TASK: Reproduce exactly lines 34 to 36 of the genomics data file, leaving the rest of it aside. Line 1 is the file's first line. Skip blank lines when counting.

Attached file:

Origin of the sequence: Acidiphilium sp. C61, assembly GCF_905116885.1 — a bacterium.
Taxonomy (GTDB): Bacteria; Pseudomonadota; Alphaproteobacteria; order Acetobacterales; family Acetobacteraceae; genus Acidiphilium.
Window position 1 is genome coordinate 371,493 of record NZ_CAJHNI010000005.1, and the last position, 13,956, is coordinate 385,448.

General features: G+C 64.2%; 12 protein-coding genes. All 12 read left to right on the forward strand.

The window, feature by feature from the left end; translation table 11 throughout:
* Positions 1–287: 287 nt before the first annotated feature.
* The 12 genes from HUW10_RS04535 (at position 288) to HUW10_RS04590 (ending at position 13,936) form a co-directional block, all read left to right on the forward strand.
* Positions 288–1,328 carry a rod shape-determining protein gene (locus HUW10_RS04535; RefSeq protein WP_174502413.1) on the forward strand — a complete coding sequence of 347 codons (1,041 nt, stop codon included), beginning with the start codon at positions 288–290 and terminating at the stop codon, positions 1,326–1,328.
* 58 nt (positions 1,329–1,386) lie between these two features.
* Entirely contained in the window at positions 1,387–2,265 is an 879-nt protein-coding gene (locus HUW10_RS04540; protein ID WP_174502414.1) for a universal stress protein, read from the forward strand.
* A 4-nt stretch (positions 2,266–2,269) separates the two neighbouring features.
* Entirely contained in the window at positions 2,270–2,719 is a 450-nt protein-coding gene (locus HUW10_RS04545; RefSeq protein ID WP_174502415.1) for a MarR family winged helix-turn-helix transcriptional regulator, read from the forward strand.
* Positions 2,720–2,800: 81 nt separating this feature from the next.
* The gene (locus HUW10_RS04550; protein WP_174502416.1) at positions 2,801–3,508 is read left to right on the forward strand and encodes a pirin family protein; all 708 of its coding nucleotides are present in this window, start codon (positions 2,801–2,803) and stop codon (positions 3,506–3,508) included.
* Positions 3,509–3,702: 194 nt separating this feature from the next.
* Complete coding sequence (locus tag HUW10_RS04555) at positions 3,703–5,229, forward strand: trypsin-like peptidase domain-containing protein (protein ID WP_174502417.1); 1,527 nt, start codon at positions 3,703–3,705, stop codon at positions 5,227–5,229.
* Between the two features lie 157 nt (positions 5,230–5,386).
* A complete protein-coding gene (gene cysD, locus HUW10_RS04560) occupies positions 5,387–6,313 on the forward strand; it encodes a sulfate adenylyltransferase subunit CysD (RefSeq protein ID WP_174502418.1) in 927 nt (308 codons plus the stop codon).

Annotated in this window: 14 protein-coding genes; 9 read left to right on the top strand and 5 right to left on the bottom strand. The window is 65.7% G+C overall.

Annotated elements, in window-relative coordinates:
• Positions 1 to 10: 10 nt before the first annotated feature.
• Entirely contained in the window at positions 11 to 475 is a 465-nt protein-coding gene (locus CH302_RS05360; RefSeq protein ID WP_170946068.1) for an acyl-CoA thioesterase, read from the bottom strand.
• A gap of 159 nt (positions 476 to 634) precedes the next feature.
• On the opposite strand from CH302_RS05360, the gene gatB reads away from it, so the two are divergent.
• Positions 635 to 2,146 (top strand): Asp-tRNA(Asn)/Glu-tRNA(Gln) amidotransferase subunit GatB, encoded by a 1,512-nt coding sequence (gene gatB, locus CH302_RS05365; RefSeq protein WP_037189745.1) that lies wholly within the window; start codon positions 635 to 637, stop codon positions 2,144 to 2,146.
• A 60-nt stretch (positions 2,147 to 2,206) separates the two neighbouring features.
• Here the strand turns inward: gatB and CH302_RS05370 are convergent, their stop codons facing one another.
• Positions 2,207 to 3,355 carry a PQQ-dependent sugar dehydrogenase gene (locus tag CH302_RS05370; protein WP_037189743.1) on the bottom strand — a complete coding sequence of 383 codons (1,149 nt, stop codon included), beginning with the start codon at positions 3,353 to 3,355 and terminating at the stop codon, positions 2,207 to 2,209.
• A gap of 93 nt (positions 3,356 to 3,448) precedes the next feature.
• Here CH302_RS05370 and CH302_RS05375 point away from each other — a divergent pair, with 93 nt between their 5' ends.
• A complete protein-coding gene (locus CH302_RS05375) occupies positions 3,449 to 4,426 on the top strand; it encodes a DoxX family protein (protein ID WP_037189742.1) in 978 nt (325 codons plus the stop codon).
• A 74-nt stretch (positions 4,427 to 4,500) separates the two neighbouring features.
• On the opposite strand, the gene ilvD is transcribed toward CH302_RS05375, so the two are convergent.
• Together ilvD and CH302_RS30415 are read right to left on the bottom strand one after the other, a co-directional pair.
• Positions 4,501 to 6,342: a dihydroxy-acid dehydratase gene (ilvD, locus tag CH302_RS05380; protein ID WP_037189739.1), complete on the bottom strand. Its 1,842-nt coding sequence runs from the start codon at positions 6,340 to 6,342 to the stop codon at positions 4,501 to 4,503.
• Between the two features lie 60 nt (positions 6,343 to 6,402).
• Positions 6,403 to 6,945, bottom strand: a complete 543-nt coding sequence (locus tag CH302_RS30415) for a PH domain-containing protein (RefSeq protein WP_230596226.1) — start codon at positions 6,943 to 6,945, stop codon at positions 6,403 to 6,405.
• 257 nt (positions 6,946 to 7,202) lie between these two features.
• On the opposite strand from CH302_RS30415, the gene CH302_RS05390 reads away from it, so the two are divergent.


• Together ilvD and CH302_RS30415 are read right to left on the bottom strand one after the other, a co-directional pair.
• Positions 4,501 to 6,342: a dihydroxy-acid dehydratase gene (ilvD, locus tag CH302_RS05380; protein ID WP_037189739.1), complete on the bottom strand. Its 1,842-nt coding sequence runs from the start codon at positions 6,340 to 6,342 to the stop codon at positions 4,501 to 4,503.
• Between the two features lie 60 nt (positions 6,343 to 6,402).